The Encyclopedia Americana (1920)/Memphis, Capture of
MEMPHIS (Tenn.), Capture of. At dusk 5 June 1862 the Union flotilla under command of Com. C. H. Davis appeared near Memphis and anchored two miles above the city. The Confederate flotilla, Com. J. E. Montgomery, commanding, was lying at the Memphis levee. At daylight the Union neet began to drop down toward the city, and the Confederates advanced to meet it. There were no troops protecting the city. The flotillas were composed of the following vessels:
|Queen of the West||ram||Lovell||4|
Besides having more than twice the number of guns, the Union ordnance was much superior to that of the Confederates. The latter, however, made a desperate fight, which finally ended 10 miles below the city, with the result that the Lovell, Beauregard and Thompson were destroyed; and the Little Rebel, Price, Sumter and Bragg captured. The Van Dorn escaped. On the Union side only the Queen of the West was disabled.
Immediately after the fight the mayor, in reply to a summons to surrender, informed Commodore Davis that there were no troops with which to oppose him. The next morning detachments from troops under Col. C. N. Fitch, which accompanied the fleet, landed and took possession of the city.
General Grant arrived at Memphis 23 June and established the headquarters of the District of West Tennessee. He was recalled to Corinth 15 July and General Sherman was ordered to Memphis, reaching the city 21 July. He restored the mayor and the city government, and made them responsible for civil order. He continued in command at Memphis until his forces left to join General Grant in the final campaign for Vicksburg, having previously participated in the first move against that city.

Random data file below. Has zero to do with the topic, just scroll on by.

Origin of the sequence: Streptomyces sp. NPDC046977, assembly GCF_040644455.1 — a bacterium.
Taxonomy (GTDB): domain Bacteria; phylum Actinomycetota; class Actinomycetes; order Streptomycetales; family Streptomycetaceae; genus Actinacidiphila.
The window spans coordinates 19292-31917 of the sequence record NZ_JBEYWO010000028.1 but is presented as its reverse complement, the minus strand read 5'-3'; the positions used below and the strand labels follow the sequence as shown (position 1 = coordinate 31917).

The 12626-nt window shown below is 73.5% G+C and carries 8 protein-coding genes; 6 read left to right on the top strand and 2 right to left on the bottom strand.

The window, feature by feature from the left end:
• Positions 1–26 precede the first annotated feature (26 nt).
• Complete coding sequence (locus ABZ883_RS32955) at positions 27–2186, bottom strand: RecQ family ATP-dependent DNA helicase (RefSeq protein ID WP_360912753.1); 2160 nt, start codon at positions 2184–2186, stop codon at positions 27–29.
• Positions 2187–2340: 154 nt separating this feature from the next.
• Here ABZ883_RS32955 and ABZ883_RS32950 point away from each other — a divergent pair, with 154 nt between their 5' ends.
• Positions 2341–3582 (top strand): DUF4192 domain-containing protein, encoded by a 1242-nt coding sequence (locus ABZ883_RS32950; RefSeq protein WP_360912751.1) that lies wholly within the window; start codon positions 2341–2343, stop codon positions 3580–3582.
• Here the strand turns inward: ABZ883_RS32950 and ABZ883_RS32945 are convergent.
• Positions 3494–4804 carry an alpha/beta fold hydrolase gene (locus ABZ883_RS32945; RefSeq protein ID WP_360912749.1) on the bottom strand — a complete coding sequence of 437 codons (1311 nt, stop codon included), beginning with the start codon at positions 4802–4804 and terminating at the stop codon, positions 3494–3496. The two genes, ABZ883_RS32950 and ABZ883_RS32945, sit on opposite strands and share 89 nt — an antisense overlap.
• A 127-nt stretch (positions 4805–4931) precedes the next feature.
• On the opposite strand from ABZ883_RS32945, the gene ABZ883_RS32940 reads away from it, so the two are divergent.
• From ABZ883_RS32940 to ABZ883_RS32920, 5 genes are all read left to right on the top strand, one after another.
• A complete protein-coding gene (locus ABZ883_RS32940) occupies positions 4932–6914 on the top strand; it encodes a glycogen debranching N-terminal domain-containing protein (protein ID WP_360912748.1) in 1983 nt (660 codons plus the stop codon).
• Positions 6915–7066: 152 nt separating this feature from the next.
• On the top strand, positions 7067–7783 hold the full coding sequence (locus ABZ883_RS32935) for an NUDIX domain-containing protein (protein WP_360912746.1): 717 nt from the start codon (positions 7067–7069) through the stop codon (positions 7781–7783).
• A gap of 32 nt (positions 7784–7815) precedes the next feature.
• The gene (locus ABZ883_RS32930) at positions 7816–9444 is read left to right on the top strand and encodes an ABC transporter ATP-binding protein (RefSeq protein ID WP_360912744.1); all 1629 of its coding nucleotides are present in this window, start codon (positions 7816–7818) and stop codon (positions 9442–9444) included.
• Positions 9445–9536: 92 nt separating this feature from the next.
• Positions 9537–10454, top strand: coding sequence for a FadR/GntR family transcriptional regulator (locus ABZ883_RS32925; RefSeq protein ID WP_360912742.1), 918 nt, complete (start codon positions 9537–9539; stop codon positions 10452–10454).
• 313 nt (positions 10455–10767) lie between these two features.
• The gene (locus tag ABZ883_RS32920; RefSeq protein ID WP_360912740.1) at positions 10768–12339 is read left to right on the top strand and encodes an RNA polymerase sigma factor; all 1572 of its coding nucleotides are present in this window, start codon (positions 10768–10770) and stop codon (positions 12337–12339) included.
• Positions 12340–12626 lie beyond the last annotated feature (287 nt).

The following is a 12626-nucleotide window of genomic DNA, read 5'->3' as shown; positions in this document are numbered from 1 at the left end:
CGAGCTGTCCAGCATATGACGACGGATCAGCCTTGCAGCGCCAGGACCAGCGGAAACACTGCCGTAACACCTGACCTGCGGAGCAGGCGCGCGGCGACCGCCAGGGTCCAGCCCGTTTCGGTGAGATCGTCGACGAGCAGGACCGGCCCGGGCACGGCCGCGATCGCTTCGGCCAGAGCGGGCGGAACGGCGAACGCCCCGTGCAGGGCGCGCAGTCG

The raid of Gen. N. B. Forrest, of Confederate cavalry fame, into Memphis occurred 21 Aug. 1864. The Union forces and commanding officers were completely surprised and barely escaped capture. Gen. C. C. Washburn, in command of the District of West Tennessee; Gen. R. P. Buckland of the District of Memphis, and Gen. S. A. Hurlbut were asleep in the city. General Forrest left the vicinity of Oxford 18 August, with three brigades, making a forced march of nearly 100 miles. A strong detachment rode into the city at 4 o'clock in the morning, running over a regiment of 100-days men on picket, and capturing about 250 of them. This force divided into three and at once surrounded the quarters of the three officers named. Each, however, escaped. General Buckland succeeded in reaching his troops and promptly directing offensive operations. With the exception of inconsiderable skirmishes in its vicinity, Memphis, thereafter remained in undisturbed Union control.